Kant and the problem of Meaningfulness or Meaningless of Metaphysics
Authors: Masoud Omid
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One of the most important questions on Kant’s philosophy is the meaningfulness or meaningless of metaphysics. This article tries to answer two questions on Kant’s philosophy:
1- Is the metaphysics, in the philosophy of Kant, meaningful or meaningless?
2- Is the meaningfulness or meaningless of metaphysics, for Kant, so important for contemporary philosophy?
In this paper, firstly, I argue that we can call Kant’s approach to Metaphysics not as a linguistic one (including; language metaphysics, philosophy of language, philosophy of ordinary language or linguistics) but it is a transcendental epistemology. Secondly, in terms of problem-based, the meaningfulness or meaninglessness of metaphysics not only is not the basic problem of Kant, but his philosophy in a clear, distinct and independent manner, involves not such an issue. Thirdly, on the problem of the meaningfulness and meaninglessness of metaphysics, it could be accepted that Kant's philosophy seems to have the backgrounds, indications, and implications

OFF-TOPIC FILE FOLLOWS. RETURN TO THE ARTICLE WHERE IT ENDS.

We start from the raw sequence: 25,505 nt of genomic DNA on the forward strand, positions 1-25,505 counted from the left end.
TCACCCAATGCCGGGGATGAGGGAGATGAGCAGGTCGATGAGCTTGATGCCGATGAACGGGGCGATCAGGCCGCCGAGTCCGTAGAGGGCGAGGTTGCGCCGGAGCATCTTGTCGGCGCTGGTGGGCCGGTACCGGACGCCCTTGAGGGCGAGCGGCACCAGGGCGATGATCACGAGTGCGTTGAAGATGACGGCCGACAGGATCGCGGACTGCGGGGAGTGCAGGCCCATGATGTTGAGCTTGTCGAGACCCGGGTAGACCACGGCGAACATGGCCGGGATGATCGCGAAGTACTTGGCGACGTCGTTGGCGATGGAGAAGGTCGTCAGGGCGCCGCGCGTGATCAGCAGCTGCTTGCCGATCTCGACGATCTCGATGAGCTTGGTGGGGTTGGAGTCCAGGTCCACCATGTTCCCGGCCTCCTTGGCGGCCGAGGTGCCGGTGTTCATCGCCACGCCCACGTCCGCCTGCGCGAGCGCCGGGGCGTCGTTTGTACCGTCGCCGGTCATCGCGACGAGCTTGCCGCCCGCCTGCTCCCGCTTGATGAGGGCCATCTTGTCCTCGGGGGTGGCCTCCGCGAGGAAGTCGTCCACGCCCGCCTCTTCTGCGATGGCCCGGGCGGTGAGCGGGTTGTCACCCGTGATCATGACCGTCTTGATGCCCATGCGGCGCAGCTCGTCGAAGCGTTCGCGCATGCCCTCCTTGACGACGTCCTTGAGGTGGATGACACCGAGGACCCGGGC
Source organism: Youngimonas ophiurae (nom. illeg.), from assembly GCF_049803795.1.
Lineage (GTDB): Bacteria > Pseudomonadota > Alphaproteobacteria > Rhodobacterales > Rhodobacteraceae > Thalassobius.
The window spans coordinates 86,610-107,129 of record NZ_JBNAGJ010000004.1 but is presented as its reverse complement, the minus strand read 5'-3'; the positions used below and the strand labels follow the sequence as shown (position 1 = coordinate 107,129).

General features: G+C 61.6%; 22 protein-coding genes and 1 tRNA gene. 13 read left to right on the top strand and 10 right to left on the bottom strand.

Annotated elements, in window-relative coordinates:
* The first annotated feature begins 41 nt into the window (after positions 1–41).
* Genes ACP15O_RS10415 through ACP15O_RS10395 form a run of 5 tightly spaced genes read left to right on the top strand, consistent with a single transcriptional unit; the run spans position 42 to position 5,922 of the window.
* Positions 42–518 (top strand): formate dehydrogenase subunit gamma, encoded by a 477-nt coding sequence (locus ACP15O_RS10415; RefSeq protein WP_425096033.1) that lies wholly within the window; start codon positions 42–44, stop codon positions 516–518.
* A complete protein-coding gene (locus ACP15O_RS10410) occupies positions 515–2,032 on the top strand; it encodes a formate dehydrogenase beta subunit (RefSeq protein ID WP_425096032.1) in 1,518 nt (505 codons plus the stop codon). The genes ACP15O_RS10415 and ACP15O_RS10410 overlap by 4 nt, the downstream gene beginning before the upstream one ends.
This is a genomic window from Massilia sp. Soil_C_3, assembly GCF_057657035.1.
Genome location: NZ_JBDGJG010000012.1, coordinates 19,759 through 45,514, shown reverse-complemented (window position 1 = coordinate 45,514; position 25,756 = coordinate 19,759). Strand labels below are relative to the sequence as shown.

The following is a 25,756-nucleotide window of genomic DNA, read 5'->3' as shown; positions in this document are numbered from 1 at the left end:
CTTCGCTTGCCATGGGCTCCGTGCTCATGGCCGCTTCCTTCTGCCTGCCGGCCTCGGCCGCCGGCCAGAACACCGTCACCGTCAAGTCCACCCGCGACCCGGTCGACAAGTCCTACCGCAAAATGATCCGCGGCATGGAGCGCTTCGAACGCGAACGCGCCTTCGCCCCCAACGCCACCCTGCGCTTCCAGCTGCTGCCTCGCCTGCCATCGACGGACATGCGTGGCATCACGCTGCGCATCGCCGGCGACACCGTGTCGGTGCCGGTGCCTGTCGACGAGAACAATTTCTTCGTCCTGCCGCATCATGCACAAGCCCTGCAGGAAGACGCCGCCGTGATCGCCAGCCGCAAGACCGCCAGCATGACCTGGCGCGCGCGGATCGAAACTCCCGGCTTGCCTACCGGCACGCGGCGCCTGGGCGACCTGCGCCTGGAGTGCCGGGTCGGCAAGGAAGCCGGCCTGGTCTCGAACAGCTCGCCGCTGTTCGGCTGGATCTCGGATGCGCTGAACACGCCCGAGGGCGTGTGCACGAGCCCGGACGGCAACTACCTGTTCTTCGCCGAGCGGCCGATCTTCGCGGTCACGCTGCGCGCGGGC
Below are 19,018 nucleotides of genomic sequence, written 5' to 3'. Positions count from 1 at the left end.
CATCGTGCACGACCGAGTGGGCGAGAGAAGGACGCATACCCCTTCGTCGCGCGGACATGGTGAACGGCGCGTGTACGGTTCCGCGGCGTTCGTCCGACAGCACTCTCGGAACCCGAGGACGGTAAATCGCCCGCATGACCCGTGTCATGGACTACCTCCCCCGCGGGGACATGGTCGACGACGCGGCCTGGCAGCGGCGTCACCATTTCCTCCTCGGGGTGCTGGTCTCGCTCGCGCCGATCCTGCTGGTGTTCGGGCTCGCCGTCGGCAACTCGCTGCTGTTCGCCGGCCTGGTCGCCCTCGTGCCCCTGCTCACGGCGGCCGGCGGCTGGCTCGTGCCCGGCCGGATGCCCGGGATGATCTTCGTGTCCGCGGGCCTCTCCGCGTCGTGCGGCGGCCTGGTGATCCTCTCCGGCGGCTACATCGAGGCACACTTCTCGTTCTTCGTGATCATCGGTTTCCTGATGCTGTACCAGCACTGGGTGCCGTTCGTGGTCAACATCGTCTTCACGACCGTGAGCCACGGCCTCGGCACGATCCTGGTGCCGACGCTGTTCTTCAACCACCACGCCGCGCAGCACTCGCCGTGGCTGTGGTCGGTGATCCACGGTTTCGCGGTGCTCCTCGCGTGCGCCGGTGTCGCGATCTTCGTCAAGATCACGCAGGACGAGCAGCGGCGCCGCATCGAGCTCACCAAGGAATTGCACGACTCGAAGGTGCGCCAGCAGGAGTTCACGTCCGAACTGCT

For the second question, it could be distinguished two levels of meaningfulness or meaningless in Kant's philosophy: linguistic and nonlinguistic levels. The linguistic level are considered from two directions, i.e., the parts or components (words and metaphysical propositions) and the whole (as the science of metaphysics).
In the linguistic level, in one hand, I argue that the metaphysical words or propositions are not meaningless, but on the other hand, the proposition that “Metaphysics is a science” is a meaningless proposition. In the nonlinguistic level, metaphysics due to not reaching to the ends and goals seems meaninglessness as well.